Why Croatia should be at the top of your bucket list

It’s not mainstream yet – well, not really

Croatia has an incredibly fast growing tourism industry, welcoming over 14 million tourists a year. And it’s for good reason. While it may not be as popular a destination as Spain or France, it’s still got a huge amount to offer.

Right now it’s at that perfect middle stage where it’s a well-established tourist destination, but still cheap and not overcrowded. So you may as well go now before it becomes as mainstream as Mallorca and as expensive as Paris.

Here are all the reasons you need to go to Croatia right now.

It has more culture than you imagined

Croatia is full of vibrant culture and history. Walking through the streets of Split or Pula is like walking through ancient Rome. Both cities are scattered with Roman ruins, whether it’s the Diocletian’s Palace or the Triumphal Arch of the Sergi.

It’s crazy cheap

Well it is compared to your usual European destinations but not if you compare it to Asia or South America. But overall, you’ll be surprised at how cheap the accommodation, food and activities are. For a more than decent four star hotel you only have to pay around £30 a night, and for your dinner, don’t expect to pay more than £8 for your share of the bill. That’s including your pint of Tomislav.

It’s not overcrowded or mainstream

Although it receives thousands of visitors, Croatia, compared to Spain, Portugal or France, is much less touristy – so you better go now. The best times are in June before peak season and before it gets unbearably hot. A good 26°C will do for a nice tan and minimal sweating.

They have good grub

I’m a vegetarian, but the mmmming of my friends when they were eating their seafood dishes was enough to tell me that the food was good. If you’re going to Split, try going to Bokeria for dinner one night. It has a great lively atmosphere and amazing food.

But if you are a vegetarian fear not; there are always veggie options at any restaurant you go to.

There’s a great range of watersports

There are heaps of fun water activities you can do, the list is endless. Try tubing, although beware of the whiplash, or have some fun on the Wibit. Or if you want something more adventurous you can go jet skiing in Brac.

You can also go rafting from Split, which is perfect if you’re afraid of water because the river is only around two feet deep. And if you’re tired from manning your oar, don’t worry because river guide Tony has got it covered at the back.

Everyone speaks English

I know the Brits have a reputation of being awful linguists, but why bother trying when everyone in Croatia speaks English anyway? It’s not like you’ll have time to take an intensive Croatian language course before you go there.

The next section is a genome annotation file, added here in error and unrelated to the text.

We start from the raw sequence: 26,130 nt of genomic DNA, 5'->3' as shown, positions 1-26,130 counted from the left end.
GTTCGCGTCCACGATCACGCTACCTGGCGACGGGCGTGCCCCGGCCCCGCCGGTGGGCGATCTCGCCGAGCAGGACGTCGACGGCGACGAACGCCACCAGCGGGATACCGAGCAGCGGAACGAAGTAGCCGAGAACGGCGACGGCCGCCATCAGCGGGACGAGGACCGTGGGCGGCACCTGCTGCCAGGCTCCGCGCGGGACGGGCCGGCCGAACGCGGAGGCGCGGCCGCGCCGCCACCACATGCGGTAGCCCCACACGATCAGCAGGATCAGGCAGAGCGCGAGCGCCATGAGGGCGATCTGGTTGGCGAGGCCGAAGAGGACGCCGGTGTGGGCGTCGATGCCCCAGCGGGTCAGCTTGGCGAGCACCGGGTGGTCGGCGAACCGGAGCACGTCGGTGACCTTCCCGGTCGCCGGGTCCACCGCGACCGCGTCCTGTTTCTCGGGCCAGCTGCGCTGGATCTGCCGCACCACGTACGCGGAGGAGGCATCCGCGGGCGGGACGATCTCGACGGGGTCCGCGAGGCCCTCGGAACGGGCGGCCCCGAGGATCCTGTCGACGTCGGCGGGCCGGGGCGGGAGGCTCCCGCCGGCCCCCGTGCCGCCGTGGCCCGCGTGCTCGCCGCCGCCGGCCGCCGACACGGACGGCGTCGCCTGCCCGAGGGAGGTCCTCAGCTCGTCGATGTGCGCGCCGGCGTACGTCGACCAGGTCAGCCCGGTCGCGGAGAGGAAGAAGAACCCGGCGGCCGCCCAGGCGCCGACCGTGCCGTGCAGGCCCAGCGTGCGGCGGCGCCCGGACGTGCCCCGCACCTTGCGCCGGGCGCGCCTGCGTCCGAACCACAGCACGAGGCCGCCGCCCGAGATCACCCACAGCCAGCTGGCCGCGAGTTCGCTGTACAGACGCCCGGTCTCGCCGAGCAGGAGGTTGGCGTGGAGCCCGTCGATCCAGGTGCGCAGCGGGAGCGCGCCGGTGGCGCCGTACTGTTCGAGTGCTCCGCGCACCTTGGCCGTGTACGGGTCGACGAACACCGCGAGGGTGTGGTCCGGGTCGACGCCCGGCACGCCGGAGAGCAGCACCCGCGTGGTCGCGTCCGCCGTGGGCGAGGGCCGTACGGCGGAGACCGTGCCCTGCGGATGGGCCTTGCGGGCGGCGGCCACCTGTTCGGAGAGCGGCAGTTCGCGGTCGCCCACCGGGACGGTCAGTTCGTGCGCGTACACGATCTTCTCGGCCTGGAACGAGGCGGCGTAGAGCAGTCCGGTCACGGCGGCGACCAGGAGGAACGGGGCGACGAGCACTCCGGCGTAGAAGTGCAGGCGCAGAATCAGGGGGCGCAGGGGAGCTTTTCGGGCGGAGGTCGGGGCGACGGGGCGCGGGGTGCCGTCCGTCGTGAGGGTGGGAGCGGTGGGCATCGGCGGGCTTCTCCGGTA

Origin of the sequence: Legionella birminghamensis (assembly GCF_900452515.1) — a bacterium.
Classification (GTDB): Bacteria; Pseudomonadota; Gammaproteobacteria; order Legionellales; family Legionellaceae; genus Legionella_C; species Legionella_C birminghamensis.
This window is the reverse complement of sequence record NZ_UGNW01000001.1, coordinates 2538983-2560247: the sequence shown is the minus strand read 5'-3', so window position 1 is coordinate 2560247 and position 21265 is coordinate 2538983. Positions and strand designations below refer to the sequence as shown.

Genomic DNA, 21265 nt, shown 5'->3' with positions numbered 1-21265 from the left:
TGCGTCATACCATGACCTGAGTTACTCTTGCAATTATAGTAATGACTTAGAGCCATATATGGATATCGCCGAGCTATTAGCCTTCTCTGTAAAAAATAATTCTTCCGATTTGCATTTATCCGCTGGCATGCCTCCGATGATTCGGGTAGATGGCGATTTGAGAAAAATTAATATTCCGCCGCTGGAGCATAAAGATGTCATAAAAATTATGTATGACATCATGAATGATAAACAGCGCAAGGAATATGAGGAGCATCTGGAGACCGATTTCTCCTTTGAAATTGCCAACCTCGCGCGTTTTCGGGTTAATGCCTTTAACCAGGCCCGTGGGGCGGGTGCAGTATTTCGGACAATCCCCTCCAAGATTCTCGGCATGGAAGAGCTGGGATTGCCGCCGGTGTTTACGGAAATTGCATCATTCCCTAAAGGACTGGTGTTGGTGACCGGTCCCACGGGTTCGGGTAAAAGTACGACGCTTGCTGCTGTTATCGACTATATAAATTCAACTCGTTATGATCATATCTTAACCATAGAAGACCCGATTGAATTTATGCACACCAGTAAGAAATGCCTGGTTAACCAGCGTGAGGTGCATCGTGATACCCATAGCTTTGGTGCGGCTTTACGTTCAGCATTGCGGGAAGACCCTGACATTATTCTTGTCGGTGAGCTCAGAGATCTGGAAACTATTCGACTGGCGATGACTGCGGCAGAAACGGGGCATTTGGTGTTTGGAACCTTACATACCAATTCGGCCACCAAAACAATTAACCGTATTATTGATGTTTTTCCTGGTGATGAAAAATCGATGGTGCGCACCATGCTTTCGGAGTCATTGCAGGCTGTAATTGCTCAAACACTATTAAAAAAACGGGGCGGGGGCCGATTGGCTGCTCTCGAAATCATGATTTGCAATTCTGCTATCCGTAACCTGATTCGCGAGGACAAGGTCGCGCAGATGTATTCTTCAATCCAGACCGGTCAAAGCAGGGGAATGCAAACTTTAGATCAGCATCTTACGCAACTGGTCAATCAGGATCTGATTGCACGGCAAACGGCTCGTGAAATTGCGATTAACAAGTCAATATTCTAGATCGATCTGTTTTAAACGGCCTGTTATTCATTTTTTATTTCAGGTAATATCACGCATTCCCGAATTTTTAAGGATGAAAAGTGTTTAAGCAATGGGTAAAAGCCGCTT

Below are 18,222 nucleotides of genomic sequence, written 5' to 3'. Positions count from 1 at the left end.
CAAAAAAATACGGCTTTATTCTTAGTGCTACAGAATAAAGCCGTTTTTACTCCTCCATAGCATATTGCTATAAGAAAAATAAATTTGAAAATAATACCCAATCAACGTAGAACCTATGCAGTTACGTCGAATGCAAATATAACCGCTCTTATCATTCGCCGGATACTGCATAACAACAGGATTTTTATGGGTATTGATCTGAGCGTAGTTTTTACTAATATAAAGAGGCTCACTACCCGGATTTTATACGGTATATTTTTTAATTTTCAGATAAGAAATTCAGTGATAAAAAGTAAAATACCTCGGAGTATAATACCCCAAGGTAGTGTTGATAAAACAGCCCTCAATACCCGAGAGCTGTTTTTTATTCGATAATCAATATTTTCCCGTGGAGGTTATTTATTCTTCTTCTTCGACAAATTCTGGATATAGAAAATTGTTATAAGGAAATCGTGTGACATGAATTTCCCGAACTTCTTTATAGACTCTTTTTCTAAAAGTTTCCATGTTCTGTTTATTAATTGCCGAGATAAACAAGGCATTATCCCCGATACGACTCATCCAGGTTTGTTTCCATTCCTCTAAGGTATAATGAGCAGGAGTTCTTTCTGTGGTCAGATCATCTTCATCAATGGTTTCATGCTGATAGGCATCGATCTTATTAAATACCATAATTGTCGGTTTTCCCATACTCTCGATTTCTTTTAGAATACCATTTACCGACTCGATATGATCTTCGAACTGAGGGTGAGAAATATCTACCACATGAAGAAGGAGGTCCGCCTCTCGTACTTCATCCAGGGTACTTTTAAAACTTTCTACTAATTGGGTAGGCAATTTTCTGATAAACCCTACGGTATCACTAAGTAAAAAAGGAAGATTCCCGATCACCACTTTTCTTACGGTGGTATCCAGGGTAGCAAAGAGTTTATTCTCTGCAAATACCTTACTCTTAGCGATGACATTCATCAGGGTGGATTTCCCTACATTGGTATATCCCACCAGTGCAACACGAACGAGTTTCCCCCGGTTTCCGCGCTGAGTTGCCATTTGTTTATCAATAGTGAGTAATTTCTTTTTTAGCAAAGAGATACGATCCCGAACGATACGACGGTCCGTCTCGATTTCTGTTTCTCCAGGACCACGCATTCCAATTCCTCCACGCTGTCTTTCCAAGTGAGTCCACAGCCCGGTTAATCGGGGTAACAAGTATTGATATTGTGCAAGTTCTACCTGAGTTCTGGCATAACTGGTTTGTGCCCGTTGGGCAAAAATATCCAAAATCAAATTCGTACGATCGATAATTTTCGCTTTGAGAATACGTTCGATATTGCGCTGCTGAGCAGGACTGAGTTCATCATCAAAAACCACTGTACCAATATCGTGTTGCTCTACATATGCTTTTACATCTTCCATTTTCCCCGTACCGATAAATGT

Best thing is if you get lost or need any kind of information or help, you can be at ease knowing that everyone has excellent English. And there’s no need to be a twat and use your ‘foreign’ accent. But if you want to know some Croatian words, all I know is ‘vod’ means water. I was thirsty.

And they’re all super friendly

You may find the occasional creep, but they’re probably tourists just like you. On the whole everyone Croatian is extremely friendly, warm and happy. They have no reason not to be really, they live in a beautiful place.

The stunning beaches

Some of the beaches in Croatia are among the best in the world. Try Zlatni Rat on the Island of Brac. I know it has an ugly name but it’s the most stunning beach I’ve been to. The beaches aren’t composed of your standard sand, but rather of small, smooth pebbles. But that’s actually better because it means you don’t get sandy camel toe.

There are loads of Islands you can visit

If you’re staying in Split or Dubrovnik, there are ferries every day going to other untouched islands in the Adriatic sea. Check out Hvar, Vis and Brac if you want something more mainstream, or try Mljet or Brijuni to be more in touch with nature.

Be warned though – the ferry won’t wait for you, even if you’re running to it as fast as you can while your friend is on it alone at the top.

It’s like Rome but better

If you go to Pula, you’ll feel like you’re in Rome only without the crowds, humidity and ridiculous traffic. Plus you won’t be charged ten euros for a coffee for being a tourist. The Colosseum is great and all but in Pula you can find the Pula Arena, one of the six largest surviving Roman amphitheatres in the world.

Unlike the Colosseum, there are no queues, and tickets are only around £3 for students. It’s even a concert and festival venue, and last September Pink Floyd guitarist David Gilmour played in concert there. Croatia also has amazing gelato for around 80p for a two-scoop cup, and it’s no different to Rome’s £3.50 version.

The dinosaur prints and national parks

These are real btw

If you enjoyed the Lake District and Lake Windermere, you’re gonna love the National Parks in Croatia. If you’re staying in Split, go to Krka or Plitvice, and if you’re in Pula, go to Brijuni.

In Krka and Plitvice, you’ll find stunning scenery, and waterfalls and natural pools that you can swim in. In Brijuni, you’ll be stunned by the tranquility, and the fact that there are over 200 real, untouched dinosaur prints dotting the island. There’s also an open air zoo where the animals are free to run around.

Krka National Park

You can get to Venice by bus

If you get bored (unlikely) and fancy a mini trip in the middle of your Croatia trip, you can get to Venice by bus. There are coaches going from Pula to Venice and vice versa every day and they only cost around £14 each way. (If you want to take a ferry it can get as pricey as £100 each way).

The journey is around five hours long, which may sound like a lot but it’s pretty scenic and takes you through Trieste and it’s equally beautiful coastline.